Dolichyl-phosphomannose synthase from the Archae Thermoplasma acidophilum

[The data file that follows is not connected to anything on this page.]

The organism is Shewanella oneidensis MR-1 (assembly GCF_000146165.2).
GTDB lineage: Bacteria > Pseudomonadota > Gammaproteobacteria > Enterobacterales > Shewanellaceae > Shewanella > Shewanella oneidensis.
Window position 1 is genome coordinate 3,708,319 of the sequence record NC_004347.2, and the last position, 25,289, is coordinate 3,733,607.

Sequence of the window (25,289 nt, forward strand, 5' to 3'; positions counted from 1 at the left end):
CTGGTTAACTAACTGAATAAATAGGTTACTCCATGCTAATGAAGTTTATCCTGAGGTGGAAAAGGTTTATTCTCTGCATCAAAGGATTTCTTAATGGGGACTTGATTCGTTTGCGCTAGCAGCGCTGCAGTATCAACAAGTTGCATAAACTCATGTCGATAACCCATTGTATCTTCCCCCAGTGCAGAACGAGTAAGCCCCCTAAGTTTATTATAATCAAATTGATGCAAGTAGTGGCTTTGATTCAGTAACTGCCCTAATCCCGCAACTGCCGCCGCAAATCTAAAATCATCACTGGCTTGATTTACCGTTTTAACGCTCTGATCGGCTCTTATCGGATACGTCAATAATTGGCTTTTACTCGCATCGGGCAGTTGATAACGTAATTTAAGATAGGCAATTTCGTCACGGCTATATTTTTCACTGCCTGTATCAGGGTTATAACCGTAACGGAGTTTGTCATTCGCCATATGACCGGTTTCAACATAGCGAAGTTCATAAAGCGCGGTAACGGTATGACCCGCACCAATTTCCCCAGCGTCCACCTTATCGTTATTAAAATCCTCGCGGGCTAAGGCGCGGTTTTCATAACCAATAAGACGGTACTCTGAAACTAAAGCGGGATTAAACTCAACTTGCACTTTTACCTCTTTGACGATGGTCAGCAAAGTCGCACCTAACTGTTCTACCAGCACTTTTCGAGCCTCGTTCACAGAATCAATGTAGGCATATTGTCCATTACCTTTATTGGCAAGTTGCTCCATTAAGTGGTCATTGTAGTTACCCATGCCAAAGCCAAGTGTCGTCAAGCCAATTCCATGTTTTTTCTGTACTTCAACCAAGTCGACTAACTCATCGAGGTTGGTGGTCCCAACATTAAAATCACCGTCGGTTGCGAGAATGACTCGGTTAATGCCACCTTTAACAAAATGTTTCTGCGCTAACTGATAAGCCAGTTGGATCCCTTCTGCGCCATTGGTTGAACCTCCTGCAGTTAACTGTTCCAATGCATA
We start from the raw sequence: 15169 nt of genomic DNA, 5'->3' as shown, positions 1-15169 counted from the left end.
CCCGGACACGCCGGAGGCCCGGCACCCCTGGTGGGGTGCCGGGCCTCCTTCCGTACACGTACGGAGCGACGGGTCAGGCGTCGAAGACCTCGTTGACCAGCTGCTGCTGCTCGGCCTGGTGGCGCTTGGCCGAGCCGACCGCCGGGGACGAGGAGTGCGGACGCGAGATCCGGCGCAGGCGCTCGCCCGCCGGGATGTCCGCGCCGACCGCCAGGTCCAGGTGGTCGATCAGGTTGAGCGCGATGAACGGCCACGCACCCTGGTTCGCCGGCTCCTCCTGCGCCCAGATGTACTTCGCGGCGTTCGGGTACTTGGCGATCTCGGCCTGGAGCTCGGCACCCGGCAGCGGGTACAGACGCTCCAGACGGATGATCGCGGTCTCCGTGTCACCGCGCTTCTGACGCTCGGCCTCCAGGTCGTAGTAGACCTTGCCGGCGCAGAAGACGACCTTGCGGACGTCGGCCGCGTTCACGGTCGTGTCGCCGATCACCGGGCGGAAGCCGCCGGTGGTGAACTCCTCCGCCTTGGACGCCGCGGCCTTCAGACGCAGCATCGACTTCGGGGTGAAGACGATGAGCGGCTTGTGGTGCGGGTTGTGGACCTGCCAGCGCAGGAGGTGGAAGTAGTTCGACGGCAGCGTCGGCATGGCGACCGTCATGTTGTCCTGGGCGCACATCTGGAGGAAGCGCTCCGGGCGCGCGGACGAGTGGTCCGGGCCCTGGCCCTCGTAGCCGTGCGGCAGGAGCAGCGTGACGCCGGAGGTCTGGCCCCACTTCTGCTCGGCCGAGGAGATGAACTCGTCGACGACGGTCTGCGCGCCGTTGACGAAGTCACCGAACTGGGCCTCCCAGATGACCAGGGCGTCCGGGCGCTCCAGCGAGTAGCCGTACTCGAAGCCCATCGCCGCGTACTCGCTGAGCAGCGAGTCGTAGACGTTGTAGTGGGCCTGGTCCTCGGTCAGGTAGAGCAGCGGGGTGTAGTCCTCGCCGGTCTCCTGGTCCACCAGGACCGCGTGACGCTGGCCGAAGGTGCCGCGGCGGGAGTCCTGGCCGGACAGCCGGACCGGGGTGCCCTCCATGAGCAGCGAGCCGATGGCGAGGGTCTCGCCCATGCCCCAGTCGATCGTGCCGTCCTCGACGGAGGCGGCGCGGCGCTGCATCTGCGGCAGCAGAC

Dolichyl-phosphomannose synthase from the Archae Thermoplasma acidophilum Archae (formerly Archaebacteria) comprise an entire kingdom of organisms placed halfway between prokaryotes and eucaryotes in evolution. This class of organisms lacks murein cell wall and is devoid of organelles, yet Archae synthesize and export N-linked and O-linked glycoproteins utitiring only the plasma membrane. Study of glycosylation systems in Archae is extremely interesting because the plasma membrane must perform many functions normally carried out by the endoplasmic reticulum and Golgi in eucaryotes. This report represents the first glycosyl transferase system enzyme demonstrated from archae showing a functional relationship with homologous eucaryotic enzymes. Archae dolichyl-phosphoryl-mannose synthase was purified 1070-fold from Thermoplasma acidophilum by column chromatography on Sephacryl S-200, Cibacron blue 3GA-agarose, Octyl-Sepharose, and hydroxylapatite in the presence of 0.2% polioxyethylene 9 lauryl ether. The enzyme activity was stimulated by MgCl 2 (20 mM optimum) and exhibited a pH optimum at 6.0. Although the native polyisoprenoid has not been isolated or characterized, the enzyme prefers dolichyl phosphate (dol-P) to C 55 polyisoprenol as an acceptor, and the K m value for dol-P was calculated to be 2.6 μM. Amphomycin, an inhibitor of dol-P-Man synthase, blocked mannosyl transfer to the endogenous lipids, proteins, and to dol-P; 100 μg/ml amphomycin inhibited 97% of mannosyl transfer to dol-P, and 50% to endogenous acceptors, indicating direct transfer from GDP-mannose to some intermediates or final structures. The size range of ( 3 H)an-oligosaccharides from acid-labile manno-lipid product was from dp 1 to 4. dol-P Man synthase activity could be correlated directly with a 42 kDa band on SDS/polyacrylamide gel electrophoresis. Key words Archae dol-P-Man synthase Thermoplasma acidophilum © Oxford University Press « Previous | Next Article » Table of Contents This Article Glycobiology (1996) 6 (8): 811-816. doi: 10.1093/glycob/6.8.811 » Abstract Free Full Text (PDF) Free Classifications Original Article Services Article metrics Alert me when cited Alert me if corrected Find similar articles Similar articles in Web of Science Similar articles in PubMed Add to my archive Download citation Request Permissions Disclaimer Citing Articles Load citing article information Citing articles via CrossRef Citing articles via Scopus Citing articles via Web of Science Citing articles via Google Scholar Google Scholar Articles by Zhu, B. C. Articles by Laine, R. A. Search for related content PubMed PubMed citation Articles by Zhu, B. C. Articles by Laine, R. A. Related Content Load related web page information Share Email this article CiteULike Delicious Facebook Google+ Mendeley Twitter What's this? Search this journal: Advanced » Current Issue November 2015 25 (11) Alert me to new issues The Journal Submit now! About this journal Rights & Permissions Manuscript submission & review Dispatch date of the next issue This journal is a member of the Committee on Publication Ethics (COPE) We are mobile – find out more Journals Career Network Glycoscience resources Consortium for Functional Glycomics The Official Journal of The Society for Glycobiology Impact factor: 3.147 5-Yr impact factor: 3.212 Editor-in-Chief Robert S. Haltiwanger View full editorial board For Authors Instructions to authors Self-archiving policy Online submission Open access options for authors - visit Oxford Open This journal enables compliance with the NIH Public Access Policy Alerting Services Email table of contents Email Advance Access CiteTrack XML RSS feed Corporate Services Advertising sales Classified Advertising Reprints Supplements var taxonomies = ("SCI01000"); Most Most Read Protein glycosylation: nature, distribution, enzymatic formation, and disease implications of glycopeptide bonds A "Glyconutrient Sham" Formation of the glycan chains in the synthesis of bacterial peptidoglycan Fucose: biosynthesis and biological function in mammals Optimal and consistent protein glycosylation in mammalian cell culture » View all Most Read articles Most Cited Biological roles of oligosaccharides: all of the theories are correct Prediction, conservation analysis, and structural characterization of mammalian mucin-type O-glycosylation sites An evolving view of the eukaryotic oligosaccharyltransferase Evolutionary considerations in relating oligosaccharide diversity to biological function Glycosidases of the asparagine-linked oligosaccharide processing pathway » View all Most Cited articles Disclaimer: Please note that abstracts for content published before 1996 were created through digital scanning and may therefore not exactly replicate the text of the original print issues. All efforts have been made to ensure accuracy, but the Publisher will not be held responsible for any remaining inaccuracies. If you require any further clarification, please contact our Customer Services Department. Online ISSN 1460-2423 - Print ISSN 0959-6658 Copyright © 2015 Oxford University Press Oxford Journals Oxford University Press Site Map Privacy Policy Cookie Policy Legal Notices Frequently Asked Questions Other Oxford University Press sites: Oxford University Press Oxford Journals China Oxford Journals Japan Academic & Professional books Children's & Schools Books Dictionaries & Reference Dictionary of National Biography Digital Reference English Language Teaching Higher Education Textbooks International Education Unit Law Medicine Music Online Products & Publishing Oxford Bibliographies Online Oxford Dictionaries Online Oxford English Dictionary Oxford Language Dictionaries Online Oxford Scholarship Online Reference Rights and Permissions Resources for Retailers & Wholesalers Resources for the Healthcare Industry Very Short Introductions World's Classics function fnc_onDomLoaded() { var query_context = getQueryContext(); PF_initOIUnderbar(query_context,":QS:default","","JRN"); PF_insertOIUnderbar(0); }; if (window.addEventListener) { window.addEventListener('load', fnc_onDomLoaded, false); } else if (window.attachEvent) { window.attachEvent('onload', fnc_onDomLoaded); } var gaJsHost = (("https:" == document.location.protocol) ? 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Dolichyl-phosphomannose synthase from the Archae Thermoplasma acidophilum